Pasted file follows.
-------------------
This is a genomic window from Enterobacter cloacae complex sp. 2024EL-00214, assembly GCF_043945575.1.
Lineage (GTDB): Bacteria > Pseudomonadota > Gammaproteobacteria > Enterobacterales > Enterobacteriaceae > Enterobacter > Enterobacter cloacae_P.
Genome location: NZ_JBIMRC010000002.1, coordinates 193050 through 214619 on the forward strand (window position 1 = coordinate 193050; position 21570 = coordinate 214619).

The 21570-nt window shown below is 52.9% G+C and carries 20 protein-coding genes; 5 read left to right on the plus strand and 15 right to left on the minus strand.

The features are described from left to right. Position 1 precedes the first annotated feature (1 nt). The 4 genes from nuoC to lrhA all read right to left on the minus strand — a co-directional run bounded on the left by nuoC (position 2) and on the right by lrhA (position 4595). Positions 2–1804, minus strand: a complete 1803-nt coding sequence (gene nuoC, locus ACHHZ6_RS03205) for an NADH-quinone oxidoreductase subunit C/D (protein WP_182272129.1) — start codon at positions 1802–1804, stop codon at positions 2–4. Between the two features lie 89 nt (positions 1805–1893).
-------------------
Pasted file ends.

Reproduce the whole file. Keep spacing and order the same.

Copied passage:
This is a genomic window from Enterobacter cloacae complex sp. 2024EL-00214, assembly GCF_043945575.1.
Lineage (GTDB): Bacteria > Pseudomonadota > Gammaproteobacteria > Enterobacterales > Enterobacteriaceae > Enterobacter > Enterobacter cloacae_P.
Genome location: NZ_JBIMRC010000002.1, coordinates 193050 through 214619 on the forward strand (window position 1 = coordinate 193050; position 21570 = coordinate 214619).

The 21570-nt window shown below is 52.9% G+C and carries 20 protein-coding genes; 5 read left to right on the plus strand and 15 right to left on the minus strand.

The features are described from left to right. Position 1 precedes the first annotated feature (1 nt). The 4 genes from nuoC to lrhA all read right to left on the minus strand — a co-directional run bounded on the left by nuoC (position 2) and on the right by lrhA (position 4595). Positions 2–1804, minus strand: a complete 1803-nt coding sequence (gene nuoC, locus ACHHZ6_RS03205) for an NADH-quinone oxidoreductase subunit C/D (protein WP_182272129.1) — start codon at positions 1802–1804, stop codon at positions 2–4. Between the two features lie 89 nt (positions 1805–1893).